Oct 2018

Suspiria (2018) [OST] (CD)

Don’t expect Italo disco, a sweeping score, or retro giallo vibes from Thom Yorke’s Suspiria soundtrack. His compositions for the upcoming Luca Guadagnino remake pay effective tribute to the film’s history, its moody horror, and dark fairytale nature but they’re all done with that Thom Yorke flourish that makes every track feel imbued with the melancholy of the ages while still somehow managing to sound like they were written about 5-10 years in the future. Highlights include the gentle, lilting piano and melancholy flute on “Suspirium,” which stands in sharp contrast to the ominous ambient “Volk" and its icy, stabbing synths, while haunted distorted vocals open “Has Ended” before Yorke’s downtempo, distraught vocals kick in over hypnotic beats. The original Suspiria has already staked its claim as an arty, darkly beautiful classic — we’d reckon Thom Yorke’s soundtrack for the 2018 update will attain a similar status.

Read more
You Won't Get What You Want (CD)

You Won't Get What You Want is the name of the latest LP from heavy rockers Daughters — perhaps it’s a nod to fans who were expecting more of the same from the manic Rhode Island quintet. Instead, the band serves up a brooding, sludged up foray into the realm of noise/experimental with bristling old school industrial menace. It’s a tour de force, thick with ominous riffs and simmering atmospherics. Daughters has the impressive ability to consistently evolve their sound in fittingly dark and aggressive ways and this most recent album stands as one of the highpoints in their dynamic career.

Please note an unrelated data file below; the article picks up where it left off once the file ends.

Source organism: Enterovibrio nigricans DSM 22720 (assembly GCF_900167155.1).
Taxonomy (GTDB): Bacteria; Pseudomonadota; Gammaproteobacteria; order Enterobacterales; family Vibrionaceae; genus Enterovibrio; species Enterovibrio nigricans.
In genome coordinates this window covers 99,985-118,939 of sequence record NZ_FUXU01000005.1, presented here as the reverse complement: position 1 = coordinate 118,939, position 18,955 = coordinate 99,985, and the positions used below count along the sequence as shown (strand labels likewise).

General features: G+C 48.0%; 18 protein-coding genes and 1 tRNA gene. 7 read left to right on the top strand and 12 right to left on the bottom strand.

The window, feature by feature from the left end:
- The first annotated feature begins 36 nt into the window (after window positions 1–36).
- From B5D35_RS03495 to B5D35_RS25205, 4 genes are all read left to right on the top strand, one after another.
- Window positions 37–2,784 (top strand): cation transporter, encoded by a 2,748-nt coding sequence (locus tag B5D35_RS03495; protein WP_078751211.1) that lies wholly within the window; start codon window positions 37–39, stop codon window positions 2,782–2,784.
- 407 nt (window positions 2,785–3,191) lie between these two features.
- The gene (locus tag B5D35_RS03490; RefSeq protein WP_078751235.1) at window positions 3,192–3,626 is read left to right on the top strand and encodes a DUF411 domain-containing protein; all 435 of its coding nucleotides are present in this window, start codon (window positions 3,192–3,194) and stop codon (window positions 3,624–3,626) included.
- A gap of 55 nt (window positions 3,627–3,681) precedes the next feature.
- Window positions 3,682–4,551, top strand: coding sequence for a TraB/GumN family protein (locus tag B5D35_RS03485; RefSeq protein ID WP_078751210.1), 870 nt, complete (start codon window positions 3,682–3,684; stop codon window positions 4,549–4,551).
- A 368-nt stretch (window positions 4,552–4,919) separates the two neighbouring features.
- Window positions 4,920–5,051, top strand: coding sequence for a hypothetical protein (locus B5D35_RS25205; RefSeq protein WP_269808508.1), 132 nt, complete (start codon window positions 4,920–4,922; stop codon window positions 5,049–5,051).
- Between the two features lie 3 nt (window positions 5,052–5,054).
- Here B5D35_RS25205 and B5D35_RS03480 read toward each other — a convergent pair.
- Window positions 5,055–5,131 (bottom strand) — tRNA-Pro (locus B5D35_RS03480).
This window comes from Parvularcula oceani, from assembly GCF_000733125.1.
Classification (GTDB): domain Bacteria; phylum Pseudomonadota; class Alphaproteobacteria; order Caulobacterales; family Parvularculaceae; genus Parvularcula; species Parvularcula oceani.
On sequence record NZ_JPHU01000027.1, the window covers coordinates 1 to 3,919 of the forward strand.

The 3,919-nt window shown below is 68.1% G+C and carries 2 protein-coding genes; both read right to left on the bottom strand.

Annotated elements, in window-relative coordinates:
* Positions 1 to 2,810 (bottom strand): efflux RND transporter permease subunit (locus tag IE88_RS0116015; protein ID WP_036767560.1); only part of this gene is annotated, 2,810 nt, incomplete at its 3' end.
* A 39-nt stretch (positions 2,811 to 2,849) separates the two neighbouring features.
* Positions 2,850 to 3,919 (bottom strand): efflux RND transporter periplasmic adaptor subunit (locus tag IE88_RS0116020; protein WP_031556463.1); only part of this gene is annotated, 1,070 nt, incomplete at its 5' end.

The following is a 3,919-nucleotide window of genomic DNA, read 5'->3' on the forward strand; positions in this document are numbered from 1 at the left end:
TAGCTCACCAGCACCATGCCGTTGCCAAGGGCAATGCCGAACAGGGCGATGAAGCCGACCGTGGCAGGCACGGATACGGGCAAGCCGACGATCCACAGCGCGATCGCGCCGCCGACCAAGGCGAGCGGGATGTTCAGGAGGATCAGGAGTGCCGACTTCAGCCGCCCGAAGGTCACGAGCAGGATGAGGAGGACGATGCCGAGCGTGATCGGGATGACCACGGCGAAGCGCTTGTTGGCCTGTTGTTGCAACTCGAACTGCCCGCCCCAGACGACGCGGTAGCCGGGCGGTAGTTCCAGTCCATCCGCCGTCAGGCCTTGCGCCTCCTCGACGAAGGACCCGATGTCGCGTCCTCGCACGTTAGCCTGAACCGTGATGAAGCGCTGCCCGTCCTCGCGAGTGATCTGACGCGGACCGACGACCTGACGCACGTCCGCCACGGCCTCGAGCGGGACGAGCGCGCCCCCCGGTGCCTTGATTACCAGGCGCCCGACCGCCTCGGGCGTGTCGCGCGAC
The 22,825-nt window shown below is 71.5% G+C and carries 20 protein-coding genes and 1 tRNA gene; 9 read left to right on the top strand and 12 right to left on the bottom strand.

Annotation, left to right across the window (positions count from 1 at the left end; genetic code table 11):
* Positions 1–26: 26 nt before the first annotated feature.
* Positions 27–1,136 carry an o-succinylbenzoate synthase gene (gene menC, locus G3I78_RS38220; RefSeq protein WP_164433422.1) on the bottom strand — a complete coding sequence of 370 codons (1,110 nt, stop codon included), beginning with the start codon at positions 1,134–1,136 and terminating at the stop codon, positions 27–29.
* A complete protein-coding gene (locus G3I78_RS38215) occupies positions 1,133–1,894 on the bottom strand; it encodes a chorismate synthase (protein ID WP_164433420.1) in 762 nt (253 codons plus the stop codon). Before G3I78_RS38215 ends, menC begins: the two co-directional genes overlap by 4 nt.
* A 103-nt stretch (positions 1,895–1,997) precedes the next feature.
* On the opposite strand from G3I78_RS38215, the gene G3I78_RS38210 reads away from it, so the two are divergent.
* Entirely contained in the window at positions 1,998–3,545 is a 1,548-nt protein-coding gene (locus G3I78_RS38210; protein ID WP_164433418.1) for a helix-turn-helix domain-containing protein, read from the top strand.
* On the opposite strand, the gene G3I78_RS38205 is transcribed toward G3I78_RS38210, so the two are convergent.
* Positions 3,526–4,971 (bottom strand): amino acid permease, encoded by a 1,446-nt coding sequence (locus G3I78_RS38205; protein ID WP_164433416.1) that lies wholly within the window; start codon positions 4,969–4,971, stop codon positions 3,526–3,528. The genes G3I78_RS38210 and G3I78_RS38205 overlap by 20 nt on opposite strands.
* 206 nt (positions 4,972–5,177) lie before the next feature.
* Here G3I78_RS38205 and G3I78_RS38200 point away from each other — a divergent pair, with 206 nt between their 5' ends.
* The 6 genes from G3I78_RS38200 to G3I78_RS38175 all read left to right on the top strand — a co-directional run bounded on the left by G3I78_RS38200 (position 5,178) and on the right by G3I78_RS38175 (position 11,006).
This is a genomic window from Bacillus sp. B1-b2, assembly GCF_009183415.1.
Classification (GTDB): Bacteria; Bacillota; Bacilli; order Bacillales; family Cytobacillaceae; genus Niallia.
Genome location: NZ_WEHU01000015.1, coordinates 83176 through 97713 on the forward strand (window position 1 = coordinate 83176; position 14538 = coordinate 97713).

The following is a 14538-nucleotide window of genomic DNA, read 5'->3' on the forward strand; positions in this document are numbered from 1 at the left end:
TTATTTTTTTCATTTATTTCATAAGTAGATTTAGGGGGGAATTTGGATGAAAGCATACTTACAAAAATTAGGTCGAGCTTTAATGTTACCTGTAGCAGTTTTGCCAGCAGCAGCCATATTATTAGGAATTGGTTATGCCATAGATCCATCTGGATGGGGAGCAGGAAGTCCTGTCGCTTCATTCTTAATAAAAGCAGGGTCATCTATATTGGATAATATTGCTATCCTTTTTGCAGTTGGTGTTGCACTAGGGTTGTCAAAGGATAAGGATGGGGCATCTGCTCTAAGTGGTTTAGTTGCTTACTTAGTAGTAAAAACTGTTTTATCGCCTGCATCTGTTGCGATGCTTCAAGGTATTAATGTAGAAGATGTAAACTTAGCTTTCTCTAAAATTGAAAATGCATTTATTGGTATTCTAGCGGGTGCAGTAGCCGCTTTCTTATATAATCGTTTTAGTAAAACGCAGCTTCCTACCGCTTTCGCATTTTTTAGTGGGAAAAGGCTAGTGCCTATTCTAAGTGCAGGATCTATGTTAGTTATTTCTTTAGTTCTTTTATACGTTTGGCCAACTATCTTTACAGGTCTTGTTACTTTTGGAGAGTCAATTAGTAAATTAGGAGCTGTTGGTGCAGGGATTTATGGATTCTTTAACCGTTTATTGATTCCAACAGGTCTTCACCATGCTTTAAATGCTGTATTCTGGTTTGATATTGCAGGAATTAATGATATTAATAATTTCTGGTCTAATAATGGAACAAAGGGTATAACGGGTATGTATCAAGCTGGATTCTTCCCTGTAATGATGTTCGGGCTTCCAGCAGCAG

Read more
The Kinks Are The Village Green Preservation Society [Deluxe Edition] (CD)

Celebrate the 50th anniversary of this truly excellent and highly influential album, The Kinks Are The Village Green Preservation Society, with this new stereo and mono remastered version containing singles, B-sides, alternate takes and unreleased tracks, including the short but lovely single, “Time Song,” written in 1973 and characteristic of the group's wistful melodic style in that era.

Read more
Last Building Burning (CD)

Cloud Nothings wrote their latest Last Building Burning with one main goal in mind: to make it heavy. The band conjured up their touchstones for the LP, drawing on inspiration from Drive Like Jehu, The Wipers, and Nirvana. All that’s evident in the music, yet this is still clearly the Cloud Nothings show. “Leave Him Now” benefits from irresistible hooks doused in pop-punk sneer. “The Echo of the World” is urgent hybrid punk/post-punk with tightly-wound drums and searing guitar riffs serving as a backdrop for frontman Dylan Baldi’s screams. “So Right So Clean” is blistering and brutal, with an air of melancholy lingering beneath the hard-hitting drums. Essential listening for fans of energetic, aggressive pure rock ’n’ roll.

Read more
The Scorpion King: 5-Movie Collection (BLU)

This epic action-adventure fantasy collection includes five feature-length films in the Scorpion King franchise. With Dwayne Johnson, Michael Copon, Randy Couture, Victor Webster, Billy Zane, and Zach McGowan.

Read more
Hell On An Angel (CD)